Every music player will be judged against offerings from Apple and every player so far as come up short in come capacity. For that reason, players must do more than just play music. The K5 not only plays music but it plays music through a set of stereo speakers neatly tucked under the screen.
Previous Samsung players have been items that you got lumbered with rather than desired. After spending the best part of a month with the K5 I felt that if I pulled this out of a stocking on Christmas morning, it wouldn't be the worst thing in the World. Samsung really have pulled all the stops with the K5 and it shows.
Taking a leaf out of Apple's book, the K5's packaging is impressive in itself. However it's not quite as impressive as the piano black gloss ingot that you are presented with. The overall fit and finish of the K5 is of a high calibre.
When you slide the speaker from under the screen, the sprung loaded mechanism feels reassuring rather than fiddly and ready to snap. The speaker unit tilts up so that the player can be sat on a desk with the speaker unit pointing about 40 degrees upwards.
Samsung have a minimalist thing going with the K5 with the only tactile button being a slider which functions as a power switch and a hold button. Thanks to a raised lip, the high gloss finish remains devoid of scratches. The clean lines of the K5 are a joy to behold. I can't help but think Apple's design teams would be proud of the K5.
Physically the only mistake is the use of a proprietary connector to hook the K5 up to your computer. Rather than going with a USB connector, Samsung have fitted a socket which looks more at home on the bottom of a mobile phone. Although ultimately it does connect to your computer through USB, it should be USB right from the start.
Sound quality of the K5 is acceptable. Through the supplied in-canal earphones, bass is good but if you are serious about your music listening you will want to invest in a pair. When played through the speakers, the output can surprisingly loud. Even in environments with background noise, it copes well. Don't get me wrong, it's not a £10,000 Linn setup but it's perfectly fine for personal listening when you are in a small room.
The K5 features an equalizer with five presets, however none of these presets are adjustable and custom ones cannot be created. I found "bass" to be lacking and "3D sound" to make very little difference. As I couldn't find any mention of SRS Labs, I guess Samsung didn't license the 3D positional audio technology from them, which is a shame because it works very well on my iRiver.
Sadly only the top touch-screen is finished in gloss black. This black veneer is pierced by the blue navigation touch-screen buttons which appear when the slightest pressure is applied. The screen is of a high quality with colours vibrant and contrast good. Although pictures in JPEG format can be viewed on the K5, the screen is physically too small for it to be of any great pleasure.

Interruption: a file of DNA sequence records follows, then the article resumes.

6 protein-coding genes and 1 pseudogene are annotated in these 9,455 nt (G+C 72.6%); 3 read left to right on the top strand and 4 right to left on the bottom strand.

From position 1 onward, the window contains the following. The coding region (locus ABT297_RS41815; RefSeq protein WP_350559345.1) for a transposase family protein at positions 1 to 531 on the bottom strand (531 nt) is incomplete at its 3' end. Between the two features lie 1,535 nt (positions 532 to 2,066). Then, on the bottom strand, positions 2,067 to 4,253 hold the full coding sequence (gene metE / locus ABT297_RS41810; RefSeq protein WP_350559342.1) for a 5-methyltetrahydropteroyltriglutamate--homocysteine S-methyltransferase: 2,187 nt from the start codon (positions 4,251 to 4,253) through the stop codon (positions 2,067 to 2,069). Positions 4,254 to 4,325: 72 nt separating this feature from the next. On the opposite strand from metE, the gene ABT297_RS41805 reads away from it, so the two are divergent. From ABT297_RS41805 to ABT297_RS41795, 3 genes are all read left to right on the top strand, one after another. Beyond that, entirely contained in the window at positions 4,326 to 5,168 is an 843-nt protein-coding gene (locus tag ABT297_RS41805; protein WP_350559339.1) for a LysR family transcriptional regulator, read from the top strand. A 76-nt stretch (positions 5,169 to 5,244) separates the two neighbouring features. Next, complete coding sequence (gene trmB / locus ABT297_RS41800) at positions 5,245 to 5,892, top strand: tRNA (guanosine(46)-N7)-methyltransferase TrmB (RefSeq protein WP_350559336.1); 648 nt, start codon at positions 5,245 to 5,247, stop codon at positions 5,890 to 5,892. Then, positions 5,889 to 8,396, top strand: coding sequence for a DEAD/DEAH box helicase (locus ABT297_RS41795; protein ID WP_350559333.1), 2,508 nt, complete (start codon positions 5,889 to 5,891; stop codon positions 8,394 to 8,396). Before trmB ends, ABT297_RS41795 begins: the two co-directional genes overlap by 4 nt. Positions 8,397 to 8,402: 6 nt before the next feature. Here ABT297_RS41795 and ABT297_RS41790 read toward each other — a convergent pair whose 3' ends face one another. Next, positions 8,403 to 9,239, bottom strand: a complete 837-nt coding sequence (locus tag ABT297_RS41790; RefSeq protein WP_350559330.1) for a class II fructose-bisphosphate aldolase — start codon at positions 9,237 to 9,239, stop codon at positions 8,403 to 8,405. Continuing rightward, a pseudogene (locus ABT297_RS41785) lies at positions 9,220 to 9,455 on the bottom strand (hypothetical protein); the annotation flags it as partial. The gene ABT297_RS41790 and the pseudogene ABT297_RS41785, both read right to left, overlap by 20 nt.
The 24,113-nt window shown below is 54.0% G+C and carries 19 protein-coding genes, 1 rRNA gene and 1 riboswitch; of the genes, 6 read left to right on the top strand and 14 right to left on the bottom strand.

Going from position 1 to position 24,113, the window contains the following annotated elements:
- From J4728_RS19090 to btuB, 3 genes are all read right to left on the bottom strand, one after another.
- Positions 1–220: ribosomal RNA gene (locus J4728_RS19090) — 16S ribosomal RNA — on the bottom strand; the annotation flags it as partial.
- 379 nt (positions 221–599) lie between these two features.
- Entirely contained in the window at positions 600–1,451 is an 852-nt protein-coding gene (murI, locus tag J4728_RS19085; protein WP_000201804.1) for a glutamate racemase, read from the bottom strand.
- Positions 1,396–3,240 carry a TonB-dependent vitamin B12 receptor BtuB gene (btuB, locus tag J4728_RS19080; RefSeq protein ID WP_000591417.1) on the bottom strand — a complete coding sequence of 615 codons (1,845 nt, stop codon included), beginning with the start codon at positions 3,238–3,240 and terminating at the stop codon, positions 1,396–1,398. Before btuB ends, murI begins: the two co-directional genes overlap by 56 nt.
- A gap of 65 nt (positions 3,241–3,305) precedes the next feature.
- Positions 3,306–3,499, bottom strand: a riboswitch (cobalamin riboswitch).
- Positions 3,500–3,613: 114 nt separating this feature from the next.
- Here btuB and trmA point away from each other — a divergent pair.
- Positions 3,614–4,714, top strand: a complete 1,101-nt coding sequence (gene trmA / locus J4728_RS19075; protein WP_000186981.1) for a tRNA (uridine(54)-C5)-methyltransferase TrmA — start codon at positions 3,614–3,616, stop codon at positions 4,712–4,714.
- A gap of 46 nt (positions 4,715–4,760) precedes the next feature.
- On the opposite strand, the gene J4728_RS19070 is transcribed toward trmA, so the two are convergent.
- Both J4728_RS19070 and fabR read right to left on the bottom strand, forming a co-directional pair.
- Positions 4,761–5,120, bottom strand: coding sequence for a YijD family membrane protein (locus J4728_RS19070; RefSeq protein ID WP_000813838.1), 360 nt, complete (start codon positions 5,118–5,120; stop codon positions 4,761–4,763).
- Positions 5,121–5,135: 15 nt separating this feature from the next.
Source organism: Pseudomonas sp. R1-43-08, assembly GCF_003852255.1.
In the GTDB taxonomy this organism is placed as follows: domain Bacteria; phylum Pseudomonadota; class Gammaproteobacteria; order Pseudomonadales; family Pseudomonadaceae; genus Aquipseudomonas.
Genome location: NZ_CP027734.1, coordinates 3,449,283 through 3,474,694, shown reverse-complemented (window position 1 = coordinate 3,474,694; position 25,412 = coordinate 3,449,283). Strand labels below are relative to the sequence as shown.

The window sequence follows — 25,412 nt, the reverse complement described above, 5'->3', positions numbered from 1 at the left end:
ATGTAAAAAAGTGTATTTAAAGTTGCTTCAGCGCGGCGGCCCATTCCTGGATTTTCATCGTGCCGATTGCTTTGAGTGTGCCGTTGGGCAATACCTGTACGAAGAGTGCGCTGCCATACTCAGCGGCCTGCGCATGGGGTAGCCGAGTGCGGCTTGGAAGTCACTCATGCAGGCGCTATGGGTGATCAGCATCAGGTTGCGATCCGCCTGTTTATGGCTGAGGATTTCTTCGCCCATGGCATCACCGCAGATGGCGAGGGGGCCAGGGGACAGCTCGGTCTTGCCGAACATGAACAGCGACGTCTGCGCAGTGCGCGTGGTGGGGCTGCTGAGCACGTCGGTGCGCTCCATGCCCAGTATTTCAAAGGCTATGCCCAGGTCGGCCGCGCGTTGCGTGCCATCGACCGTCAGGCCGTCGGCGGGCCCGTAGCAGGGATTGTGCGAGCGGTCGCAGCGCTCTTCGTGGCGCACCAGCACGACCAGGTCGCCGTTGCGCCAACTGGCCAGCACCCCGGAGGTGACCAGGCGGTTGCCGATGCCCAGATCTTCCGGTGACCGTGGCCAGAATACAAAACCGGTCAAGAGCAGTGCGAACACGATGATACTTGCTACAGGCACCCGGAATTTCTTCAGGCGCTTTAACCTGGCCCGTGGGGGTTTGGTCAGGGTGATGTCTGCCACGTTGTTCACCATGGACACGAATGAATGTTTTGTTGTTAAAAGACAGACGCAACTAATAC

Navigation in itself is easy with the interface being quite intuitive. The real problem comes from the touch-screen. Being a screen it has no tactile feel. This isn't a huge issue as you are typically looking at the screen to get visual feedback of button clicks. The biggest problem is the proximity of buttons. Being so close to each other, I found myself frequently pressing the skip buttons when I wanted to press play. Buttons aside, the navigation system works well and shouldn't take more than five minutes to familiarize with.
Battery life is very good, especially when using earphones. Samsung quote 30 hours and in my travels I quite easily managed to get over 20. When using the speakers, battery life suffers an extreme drop with Samsung quoting just six hours. Unsurprisingly my experiences correlated with this information.
The K5 supports MP3 and WMA formats. As a multi-function device, it it has FM radio capabilities, the ability to display pictures in JPEG format and the ability to set alarms. Functionality wise, the K5 is pretty well covered.
When connected a computer, the K5 grabs its power and appears as an "audio player" in Windows XP. This is a good thing as it gives you a file system view of the player, allowing you to put files where you want. However I found myself encountering numerous errors when copying over music using file explorer. Thankfully you also have the option to synchronize with Windows Media Player or Samsung's own software, both of which I had no problems with.
Available in 1, 2 and 4Gb versions the K5 is priced to reflect the inclusion of speakers. A 1Gb unit will cost you the same as a 2Gb iPod nano. Considering that a pair of portable speakers for your iPod generally retail at over £50, the premium on the K5 isn't too great.
The K5 is radically different and in this industry that's a very good thing. The K5 left an impression on every person I showed it to. With good looks and good functionality, Samsung has made a player that's very desirable without being an iPod wannabie.